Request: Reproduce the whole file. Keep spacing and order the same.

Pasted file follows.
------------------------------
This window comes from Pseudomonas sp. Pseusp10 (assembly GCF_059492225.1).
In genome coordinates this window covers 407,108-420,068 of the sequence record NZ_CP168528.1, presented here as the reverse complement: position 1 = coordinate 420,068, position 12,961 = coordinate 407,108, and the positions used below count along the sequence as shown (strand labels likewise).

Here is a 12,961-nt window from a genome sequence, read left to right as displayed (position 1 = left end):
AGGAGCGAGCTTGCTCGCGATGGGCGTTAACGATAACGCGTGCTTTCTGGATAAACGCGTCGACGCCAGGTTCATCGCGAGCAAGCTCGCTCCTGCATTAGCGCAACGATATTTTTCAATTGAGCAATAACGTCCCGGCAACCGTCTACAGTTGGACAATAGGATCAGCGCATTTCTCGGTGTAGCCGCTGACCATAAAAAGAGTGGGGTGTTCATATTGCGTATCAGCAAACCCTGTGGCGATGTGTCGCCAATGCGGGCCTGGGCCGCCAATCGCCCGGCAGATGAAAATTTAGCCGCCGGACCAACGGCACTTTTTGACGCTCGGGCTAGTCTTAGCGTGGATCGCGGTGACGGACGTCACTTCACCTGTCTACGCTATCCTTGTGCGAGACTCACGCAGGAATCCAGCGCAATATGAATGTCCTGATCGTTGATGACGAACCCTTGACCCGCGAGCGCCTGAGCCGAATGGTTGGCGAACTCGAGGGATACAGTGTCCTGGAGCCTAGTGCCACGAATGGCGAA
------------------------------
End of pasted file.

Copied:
This window comes from Pseudomonas sp. Pseusp10 (assembly GCF_059492225.1).
In genome coordinates this window covers 407,108-420,068 of the sequence record NZ_CP168528.1, presented here as the reverse complement: position 1 = coordinate 420,068, position 12,961 = coordinate 407,108, and the positions used below count along the sequence as shown (strand labels likewise).

Here is a 12,961-nt window from a genome sequence, read left to right as displayed (position 1 = left end):
AGGAGCGAGCTTGCTCGCGATGGGCGTTAACGATAACGCGTGCTTTCTGGATAAACGCGTCGACGCCAGGTTCATCGCGAGCAAGCTCGCTCCTGCATTAGCGCAACGATATTTTTCAATTGAGCAATAACGTCCCGGCAACCGTCTACAGTTGGACAATAGGATCAGCGCATTTCTCGGTGTAGCCGCTGACCATAAAAAGAGTGGGGTGTTCATATTGCGTATCAGCAAACCCTGTGGCGATGTGTCGCCAATGCGGGCCTGGGCCGCCAATCGCCCGGCAGATGAAAATTTAGCCGCCGGACCAACGGCACTTTTTGACGCTCGGGCTAGTCTTAGCGTGGATCGCGGTGACGGACGTCACTTCACCTGTCTACGCTATCCTTGTGCGAGACTCACGCAGGAATCCAGCGCAATATGAATGTCCTGATCGTTGATGACGAACCCTTGACCCGCGAGCGCCTGAGCCGAATGGTTGGCGAACTCGAGGGATACAGTGTCCTGGAGCCTAGTGCCACGAATGGCGAA